I really would consider holding off on getting feedback until your full book is completed and edited to the best of your ability that way no ones time is being wasted. Though posting as you go can provide encouragement, it can also hinder you as you become tempted to edit and not move forwards or can become discouraged. Just my opinion.
     
  18. skip.knox

    skip.knox toujours gai, archie Moderator

    6,105
    3,949
    313
    Better to look for an existing one, as running one takes a fair amount of work. Look locally for a physical one; many online groups also exist.
     
  19. Ned Marcus

    Ned Marcus Troubadour

    173
    66
    28
    As Skip says, it's easier to join an existing one (providing it's well run). I set my own fantasy and sci-fi writers' group up because there was nothing locally. It took several months to get started, but now it's very active.

    I mostly agree with Darkfantasy and have seen problems when writers want an ongoing critique as they write their novel. In fact I ban this approach in my group as I think it's harmful—I've seen the harm. But having the beginning part critiqued can be very useful (but you've already done that).

    I write short stories to refresh myself and like to have these critiqued. The feedback often helps with my longer fiction, too.

    I used Meetup.com to start my writers' group. It's a good way, the only disadvantage is that it costs money. I also have a FB group connected to it, but all of the most active members joined via Meetup.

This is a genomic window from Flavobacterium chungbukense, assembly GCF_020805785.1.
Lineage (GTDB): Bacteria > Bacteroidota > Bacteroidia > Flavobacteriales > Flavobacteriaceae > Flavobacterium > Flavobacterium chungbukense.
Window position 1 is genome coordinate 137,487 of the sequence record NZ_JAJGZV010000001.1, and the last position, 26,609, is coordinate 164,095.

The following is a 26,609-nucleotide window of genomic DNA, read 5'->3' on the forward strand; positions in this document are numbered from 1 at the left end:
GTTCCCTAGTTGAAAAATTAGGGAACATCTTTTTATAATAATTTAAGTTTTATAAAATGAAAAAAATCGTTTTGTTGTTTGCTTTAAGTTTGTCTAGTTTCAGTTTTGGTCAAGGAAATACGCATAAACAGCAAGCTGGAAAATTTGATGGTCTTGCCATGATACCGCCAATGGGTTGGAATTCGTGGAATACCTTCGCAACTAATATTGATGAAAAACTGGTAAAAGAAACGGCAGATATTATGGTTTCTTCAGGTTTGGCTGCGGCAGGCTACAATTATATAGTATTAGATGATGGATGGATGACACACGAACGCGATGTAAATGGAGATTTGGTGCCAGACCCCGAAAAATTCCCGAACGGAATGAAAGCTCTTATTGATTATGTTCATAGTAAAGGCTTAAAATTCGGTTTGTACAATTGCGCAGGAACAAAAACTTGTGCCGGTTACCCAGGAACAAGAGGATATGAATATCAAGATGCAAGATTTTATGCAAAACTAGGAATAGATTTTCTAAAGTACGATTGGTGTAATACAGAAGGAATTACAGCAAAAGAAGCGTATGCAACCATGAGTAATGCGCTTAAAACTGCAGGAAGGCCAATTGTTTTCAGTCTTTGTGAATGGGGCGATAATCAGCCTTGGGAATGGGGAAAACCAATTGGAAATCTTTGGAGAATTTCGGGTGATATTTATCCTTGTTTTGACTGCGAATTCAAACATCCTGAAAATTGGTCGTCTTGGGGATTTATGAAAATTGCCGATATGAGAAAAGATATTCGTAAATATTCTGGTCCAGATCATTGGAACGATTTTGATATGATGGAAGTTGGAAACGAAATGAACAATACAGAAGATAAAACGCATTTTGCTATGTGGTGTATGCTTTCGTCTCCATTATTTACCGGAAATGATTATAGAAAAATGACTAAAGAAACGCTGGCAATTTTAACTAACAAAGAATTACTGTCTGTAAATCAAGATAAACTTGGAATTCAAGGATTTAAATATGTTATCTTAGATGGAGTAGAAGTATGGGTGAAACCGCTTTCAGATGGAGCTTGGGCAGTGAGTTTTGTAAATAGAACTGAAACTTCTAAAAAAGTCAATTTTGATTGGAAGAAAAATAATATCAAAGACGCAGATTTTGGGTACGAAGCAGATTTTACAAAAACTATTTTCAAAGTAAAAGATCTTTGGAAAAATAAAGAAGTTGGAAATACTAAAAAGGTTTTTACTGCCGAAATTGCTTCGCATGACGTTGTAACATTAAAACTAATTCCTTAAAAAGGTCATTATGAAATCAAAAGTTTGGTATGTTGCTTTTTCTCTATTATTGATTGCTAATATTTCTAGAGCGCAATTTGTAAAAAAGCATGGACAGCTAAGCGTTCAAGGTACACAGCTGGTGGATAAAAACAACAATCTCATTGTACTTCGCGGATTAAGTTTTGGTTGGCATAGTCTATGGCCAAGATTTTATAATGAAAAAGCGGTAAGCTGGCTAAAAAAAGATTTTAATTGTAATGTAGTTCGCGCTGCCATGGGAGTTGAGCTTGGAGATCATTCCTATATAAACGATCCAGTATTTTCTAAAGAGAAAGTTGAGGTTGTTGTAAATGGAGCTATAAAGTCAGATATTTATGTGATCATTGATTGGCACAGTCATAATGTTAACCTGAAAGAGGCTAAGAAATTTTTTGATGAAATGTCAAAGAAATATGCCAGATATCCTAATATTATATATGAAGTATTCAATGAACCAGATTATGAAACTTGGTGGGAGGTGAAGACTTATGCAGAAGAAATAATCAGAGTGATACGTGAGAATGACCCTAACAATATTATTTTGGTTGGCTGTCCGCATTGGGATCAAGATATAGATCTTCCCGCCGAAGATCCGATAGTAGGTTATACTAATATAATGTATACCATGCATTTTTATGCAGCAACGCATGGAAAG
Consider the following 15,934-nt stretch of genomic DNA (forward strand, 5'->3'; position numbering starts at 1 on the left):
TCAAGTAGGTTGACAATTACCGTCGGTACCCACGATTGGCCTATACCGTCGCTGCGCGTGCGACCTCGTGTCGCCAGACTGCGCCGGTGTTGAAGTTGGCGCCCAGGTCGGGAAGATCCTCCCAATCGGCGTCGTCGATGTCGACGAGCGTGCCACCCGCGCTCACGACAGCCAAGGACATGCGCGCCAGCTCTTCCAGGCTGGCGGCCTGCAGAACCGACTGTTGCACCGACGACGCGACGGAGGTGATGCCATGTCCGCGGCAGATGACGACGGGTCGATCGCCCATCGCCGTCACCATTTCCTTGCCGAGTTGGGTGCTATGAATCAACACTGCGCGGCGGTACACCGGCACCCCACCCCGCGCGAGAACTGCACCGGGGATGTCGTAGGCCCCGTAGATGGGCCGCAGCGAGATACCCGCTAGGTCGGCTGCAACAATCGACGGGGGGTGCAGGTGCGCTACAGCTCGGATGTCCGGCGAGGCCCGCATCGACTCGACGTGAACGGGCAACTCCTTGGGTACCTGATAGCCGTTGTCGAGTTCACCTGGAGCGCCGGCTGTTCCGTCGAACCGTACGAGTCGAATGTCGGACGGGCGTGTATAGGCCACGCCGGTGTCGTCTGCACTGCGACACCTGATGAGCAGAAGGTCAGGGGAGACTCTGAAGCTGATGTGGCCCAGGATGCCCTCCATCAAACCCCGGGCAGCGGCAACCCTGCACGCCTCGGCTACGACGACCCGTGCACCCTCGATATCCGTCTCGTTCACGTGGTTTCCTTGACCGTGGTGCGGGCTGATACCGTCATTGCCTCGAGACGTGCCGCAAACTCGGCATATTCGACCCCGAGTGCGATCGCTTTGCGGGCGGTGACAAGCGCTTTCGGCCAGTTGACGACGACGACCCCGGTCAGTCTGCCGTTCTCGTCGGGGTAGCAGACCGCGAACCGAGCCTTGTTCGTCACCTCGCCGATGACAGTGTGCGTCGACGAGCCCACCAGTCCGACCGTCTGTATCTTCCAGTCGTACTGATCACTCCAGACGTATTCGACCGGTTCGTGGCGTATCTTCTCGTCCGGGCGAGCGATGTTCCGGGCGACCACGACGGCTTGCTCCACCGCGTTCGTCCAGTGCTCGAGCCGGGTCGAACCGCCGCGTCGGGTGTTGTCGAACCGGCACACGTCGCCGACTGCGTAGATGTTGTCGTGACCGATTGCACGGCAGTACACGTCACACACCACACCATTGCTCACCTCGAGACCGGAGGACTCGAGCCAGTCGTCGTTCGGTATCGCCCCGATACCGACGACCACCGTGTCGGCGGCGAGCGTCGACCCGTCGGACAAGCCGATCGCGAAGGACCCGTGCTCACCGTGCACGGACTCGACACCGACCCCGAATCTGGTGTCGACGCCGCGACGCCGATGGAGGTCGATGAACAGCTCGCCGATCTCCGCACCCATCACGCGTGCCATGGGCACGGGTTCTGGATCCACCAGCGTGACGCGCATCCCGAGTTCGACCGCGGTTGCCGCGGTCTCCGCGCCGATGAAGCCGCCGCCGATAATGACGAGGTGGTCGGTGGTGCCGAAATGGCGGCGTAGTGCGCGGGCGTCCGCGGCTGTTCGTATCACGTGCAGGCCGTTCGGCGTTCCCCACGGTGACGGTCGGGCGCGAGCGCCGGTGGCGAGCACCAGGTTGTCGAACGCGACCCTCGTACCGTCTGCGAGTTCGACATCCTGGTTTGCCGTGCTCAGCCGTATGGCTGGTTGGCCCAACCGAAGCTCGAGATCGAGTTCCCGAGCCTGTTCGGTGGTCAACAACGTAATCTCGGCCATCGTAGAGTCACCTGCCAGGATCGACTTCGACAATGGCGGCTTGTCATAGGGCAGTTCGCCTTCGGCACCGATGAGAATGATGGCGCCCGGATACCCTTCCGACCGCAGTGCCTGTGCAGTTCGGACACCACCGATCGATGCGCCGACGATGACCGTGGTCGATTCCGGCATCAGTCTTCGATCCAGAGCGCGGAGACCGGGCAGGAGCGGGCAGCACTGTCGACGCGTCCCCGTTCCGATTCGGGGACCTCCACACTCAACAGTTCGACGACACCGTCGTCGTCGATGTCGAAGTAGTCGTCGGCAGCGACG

We run critique meetings, flash fiction challenges, and socials. One thing I've noticed is that over the years, the longer term members have grown to understand each others writing, and also the nature of critiquing, making the group much more effective than it was at the beginning.
     
  20. Chessie2

    Chessie2 Staff Article Team

    1,195
    797
    113
    You basically just need to force yourself to sit and write regularly. The time you give depends on you and your schedule. I'm there now. Took a year long break from writing and publishing because it had exhausted me (seven books in less than two years). Too much. So now I'm ready to write again and finding it tedious, finding it hard, finding it difficult to write ANYTHING no matter what the idea and I have several. Part of the problem is that I'm ready to write fantasy again but my audience reads westerns. It's like starting over again.
     
Loading...

Share This Page